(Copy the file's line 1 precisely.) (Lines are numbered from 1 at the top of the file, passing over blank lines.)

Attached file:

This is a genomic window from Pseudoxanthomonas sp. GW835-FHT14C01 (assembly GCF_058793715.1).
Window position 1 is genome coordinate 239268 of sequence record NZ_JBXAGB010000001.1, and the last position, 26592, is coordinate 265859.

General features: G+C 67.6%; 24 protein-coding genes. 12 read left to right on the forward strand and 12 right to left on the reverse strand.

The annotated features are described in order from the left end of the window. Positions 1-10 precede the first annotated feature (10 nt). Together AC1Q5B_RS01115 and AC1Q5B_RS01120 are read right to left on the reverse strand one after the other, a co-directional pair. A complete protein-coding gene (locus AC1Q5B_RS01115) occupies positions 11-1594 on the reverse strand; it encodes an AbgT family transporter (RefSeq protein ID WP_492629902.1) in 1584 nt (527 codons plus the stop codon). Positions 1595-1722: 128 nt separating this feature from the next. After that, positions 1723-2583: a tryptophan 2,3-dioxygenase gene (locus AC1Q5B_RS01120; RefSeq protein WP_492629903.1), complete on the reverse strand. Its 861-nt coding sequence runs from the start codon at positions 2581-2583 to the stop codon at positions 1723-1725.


This is a genomic window from Pseudoxanthomonas sp. GW835-FHT14C01 (assembly GCF_058793715.1).